Sunday, July 8, 2001

The Helios, a solar-powered, pilotless craft, took a test
flight near Dryden, Calif., earlier this year. Its maiden
flight on Kauai yesterday was called off because
of a computer failure.

Computer failure
delays Helios flight

The solar-powered craft
was to have attempted an
altitude record over Kauai

By Anthony Sommer

BARKING SANDS, Kauai >> A planned 14-hour maiden flight of Helios, NASA's massive solar-powered flying wing, was scrubbed yesterday morning after a computer aboard the aircraft shut down and could not be restarted.

NASA had hoped to set an altitude record yesterday by besting the 80,000-foot mark set by its much smaller Pathfinder Plus solar plane flying over Kauai in 1998. A Helios flight to break the 100,000-foot barrier is planned for later this summer.

Helios has flown before in California, but only on battery power and only at low altitudes. It has never used its solar panels to power its 14 electric motors. Helios is a prototype for a planned commercial solar airplane that can stay aloft for months at a time.

Hundreds of Kauai residents who began arriving at the Navy's Pacific Missile Range to witness the takeoff of Helios were disappointed.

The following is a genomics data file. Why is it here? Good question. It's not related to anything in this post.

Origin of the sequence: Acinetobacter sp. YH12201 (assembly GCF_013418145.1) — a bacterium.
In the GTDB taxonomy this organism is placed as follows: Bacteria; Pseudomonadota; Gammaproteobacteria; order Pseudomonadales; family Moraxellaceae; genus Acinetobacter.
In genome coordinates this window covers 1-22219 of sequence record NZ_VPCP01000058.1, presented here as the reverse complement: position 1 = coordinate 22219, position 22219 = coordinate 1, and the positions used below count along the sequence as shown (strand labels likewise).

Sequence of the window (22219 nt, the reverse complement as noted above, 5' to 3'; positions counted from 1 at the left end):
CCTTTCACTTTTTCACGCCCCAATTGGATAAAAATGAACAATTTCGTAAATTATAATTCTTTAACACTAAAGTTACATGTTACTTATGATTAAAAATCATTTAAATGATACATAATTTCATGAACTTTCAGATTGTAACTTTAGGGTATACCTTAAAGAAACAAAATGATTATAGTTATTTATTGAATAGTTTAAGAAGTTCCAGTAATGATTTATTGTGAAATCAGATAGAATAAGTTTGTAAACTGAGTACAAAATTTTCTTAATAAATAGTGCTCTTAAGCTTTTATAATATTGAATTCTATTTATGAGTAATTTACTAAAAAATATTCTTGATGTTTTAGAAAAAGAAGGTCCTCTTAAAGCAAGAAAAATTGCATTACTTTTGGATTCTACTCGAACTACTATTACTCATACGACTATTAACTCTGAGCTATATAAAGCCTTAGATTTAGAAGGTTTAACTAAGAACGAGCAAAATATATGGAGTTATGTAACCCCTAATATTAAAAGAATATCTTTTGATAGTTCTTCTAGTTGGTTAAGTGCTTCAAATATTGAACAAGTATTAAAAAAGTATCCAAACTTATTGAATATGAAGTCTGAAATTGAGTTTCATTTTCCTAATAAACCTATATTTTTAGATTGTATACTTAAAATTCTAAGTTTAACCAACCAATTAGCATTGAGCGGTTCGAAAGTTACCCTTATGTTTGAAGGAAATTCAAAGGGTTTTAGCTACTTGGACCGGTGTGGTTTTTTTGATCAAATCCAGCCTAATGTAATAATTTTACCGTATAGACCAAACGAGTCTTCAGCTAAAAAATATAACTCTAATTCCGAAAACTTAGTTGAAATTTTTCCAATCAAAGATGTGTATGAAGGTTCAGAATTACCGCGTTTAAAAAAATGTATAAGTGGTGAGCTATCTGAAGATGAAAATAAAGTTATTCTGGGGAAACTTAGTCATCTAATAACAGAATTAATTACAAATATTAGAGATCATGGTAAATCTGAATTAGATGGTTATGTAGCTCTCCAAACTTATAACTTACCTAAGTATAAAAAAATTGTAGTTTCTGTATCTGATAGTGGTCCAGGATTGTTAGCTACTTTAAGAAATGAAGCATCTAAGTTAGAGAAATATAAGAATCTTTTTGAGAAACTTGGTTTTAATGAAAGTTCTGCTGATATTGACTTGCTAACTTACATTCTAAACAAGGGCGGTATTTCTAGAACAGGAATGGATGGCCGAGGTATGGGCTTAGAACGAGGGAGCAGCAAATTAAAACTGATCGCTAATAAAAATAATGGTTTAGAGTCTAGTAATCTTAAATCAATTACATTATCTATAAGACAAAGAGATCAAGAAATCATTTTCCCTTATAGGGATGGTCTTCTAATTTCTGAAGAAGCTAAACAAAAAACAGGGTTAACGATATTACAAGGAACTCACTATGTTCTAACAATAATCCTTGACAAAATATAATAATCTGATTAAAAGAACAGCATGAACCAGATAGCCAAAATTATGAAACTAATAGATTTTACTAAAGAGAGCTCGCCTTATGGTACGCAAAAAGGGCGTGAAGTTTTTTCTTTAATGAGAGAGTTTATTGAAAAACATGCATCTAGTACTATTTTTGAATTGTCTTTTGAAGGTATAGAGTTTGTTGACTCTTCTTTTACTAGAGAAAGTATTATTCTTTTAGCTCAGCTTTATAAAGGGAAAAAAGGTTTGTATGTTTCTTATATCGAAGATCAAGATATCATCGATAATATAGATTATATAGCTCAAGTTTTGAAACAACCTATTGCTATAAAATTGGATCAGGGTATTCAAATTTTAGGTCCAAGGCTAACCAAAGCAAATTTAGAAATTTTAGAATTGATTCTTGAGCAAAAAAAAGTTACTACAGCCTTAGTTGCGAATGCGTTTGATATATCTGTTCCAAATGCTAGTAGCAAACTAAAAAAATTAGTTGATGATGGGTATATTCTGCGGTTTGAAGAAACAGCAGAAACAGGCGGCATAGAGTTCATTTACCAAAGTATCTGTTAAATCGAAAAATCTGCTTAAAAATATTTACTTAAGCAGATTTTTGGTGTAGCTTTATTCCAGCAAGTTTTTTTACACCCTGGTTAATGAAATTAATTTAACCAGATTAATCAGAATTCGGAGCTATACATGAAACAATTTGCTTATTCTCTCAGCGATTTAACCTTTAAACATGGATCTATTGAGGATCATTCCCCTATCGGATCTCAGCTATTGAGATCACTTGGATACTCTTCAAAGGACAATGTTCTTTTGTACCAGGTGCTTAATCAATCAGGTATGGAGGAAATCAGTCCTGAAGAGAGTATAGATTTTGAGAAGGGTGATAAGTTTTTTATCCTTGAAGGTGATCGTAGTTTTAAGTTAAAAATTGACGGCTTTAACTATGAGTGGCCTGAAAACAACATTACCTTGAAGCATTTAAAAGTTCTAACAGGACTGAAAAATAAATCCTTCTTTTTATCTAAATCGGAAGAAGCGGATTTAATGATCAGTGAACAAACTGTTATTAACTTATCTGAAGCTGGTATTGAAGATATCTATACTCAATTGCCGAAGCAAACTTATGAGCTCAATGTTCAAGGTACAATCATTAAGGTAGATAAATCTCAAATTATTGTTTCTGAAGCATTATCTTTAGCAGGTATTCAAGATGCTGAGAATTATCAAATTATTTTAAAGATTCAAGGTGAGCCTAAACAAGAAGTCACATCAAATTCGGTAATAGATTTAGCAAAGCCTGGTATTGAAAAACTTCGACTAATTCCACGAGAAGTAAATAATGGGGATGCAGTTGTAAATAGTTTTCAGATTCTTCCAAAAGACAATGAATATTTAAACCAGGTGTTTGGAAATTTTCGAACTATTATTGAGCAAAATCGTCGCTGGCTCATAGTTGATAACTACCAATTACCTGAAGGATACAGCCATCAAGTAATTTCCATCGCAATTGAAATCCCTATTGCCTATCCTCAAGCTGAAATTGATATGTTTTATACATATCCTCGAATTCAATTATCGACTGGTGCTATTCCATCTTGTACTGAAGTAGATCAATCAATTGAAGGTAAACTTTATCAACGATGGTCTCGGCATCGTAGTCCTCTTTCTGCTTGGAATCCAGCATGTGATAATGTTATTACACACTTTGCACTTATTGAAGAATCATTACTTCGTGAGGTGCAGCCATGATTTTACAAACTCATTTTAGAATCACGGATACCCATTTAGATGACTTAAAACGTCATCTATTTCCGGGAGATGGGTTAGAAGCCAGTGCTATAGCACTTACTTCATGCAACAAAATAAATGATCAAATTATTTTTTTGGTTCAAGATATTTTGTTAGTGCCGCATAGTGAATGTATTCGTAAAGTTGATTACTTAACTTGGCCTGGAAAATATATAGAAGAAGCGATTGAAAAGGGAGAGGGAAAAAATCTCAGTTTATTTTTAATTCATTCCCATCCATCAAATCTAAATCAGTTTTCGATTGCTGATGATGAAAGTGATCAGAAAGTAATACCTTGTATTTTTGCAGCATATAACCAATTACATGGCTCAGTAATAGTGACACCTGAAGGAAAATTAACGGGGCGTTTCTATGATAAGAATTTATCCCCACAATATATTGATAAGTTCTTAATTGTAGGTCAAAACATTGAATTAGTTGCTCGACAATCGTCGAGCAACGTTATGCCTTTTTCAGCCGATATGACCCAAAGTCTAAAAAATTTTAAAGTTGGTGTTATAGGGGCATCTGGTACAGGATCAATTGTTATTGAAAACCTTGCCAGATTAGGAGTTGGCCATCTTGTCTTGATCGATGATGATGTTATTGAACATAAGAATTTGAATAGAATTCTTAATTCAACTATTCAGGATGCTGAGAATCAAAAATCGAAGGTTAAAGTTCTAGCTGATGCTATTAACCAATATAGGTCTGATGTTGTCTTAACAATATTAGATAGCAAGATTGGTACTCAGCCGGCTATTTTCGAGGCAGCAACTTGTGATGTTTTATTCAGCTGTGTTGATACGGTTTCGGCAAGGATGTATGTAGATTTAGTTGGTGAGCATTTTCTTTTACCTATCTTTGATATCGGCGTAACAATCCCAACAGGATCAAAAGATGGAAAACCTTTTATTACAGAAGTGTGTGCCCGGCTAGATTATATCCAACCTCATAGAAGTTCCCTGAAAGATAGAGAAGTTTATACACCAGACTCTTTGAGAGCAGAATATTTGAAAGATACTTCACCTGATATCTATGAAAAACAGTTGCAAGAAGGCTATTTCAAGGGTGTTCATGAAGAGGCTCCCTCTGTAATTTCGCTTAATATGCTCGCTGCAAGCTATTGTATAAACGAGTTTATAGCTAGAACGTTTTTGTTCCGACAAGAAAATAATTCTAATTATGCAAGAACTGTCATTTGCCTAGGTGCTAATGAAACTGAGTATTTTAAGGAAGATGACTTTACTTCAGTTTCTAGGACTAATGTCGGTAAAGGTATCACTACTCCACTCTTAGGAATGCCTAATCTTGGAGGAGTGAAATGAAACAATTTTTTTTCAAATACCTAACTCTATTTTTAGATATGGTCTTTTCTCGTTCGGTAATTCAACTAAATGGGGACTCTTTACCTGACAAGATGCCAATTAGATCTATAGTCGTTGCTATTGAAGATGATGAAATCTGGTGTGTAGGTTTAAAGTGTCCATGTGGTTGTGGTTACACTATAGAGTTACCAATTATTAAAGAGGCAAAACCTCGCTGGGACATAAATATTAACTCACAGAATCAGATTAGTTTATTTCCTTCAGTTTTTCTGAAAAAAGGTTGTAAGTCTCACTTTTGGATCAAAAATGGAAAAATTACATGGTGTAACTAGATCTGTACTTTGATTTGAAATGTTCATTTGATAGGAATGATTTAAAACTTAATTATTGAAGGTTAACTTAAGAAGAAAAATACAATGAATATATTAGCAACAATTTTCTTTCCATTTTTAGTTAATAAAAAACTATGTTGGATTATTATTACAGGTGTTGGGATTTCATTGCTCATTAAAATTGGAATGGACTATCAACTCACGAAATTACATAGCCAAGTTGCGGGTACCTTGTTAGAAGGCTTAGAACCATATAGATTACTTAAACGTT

The 247-foot-wide aircraft was towed to the end of the runway by a pickup truck shortly after dawn for a scheduled 7:50 a.m. takeoff. The motors were started several times before the flight was called off.

At 8:30 a.m., NASA project manager John Hicks announced that several attempts to restart the computer had failed and the flight was postponed. Because Helios relies on the sun for power, it could not take off later in the day and accomplish the flight goals.

The computer processes all the telemetry data such as speed and altitude used by the pilots on the ground to fly Helios. NASA was investigating the reason for the computer failure. "It could be something as simple as a loose connection," Hicks said.

The next possible flight date is at the end of this week. The Japanese Navy is using the training range at the missile base for a major exercise between Monday and Thursday.

The first Helios flight was delayed for several weeks because of a requirement to redesign the plane's flight termination system, which allows it to be parachuted down in the event of a major failure.

Then the aircraft sat in the hanger most of last week because the jet stream had moved over Kauai, causing high winds above 40,000 feet. The winds had abated enough yesterday to attempt a flight.

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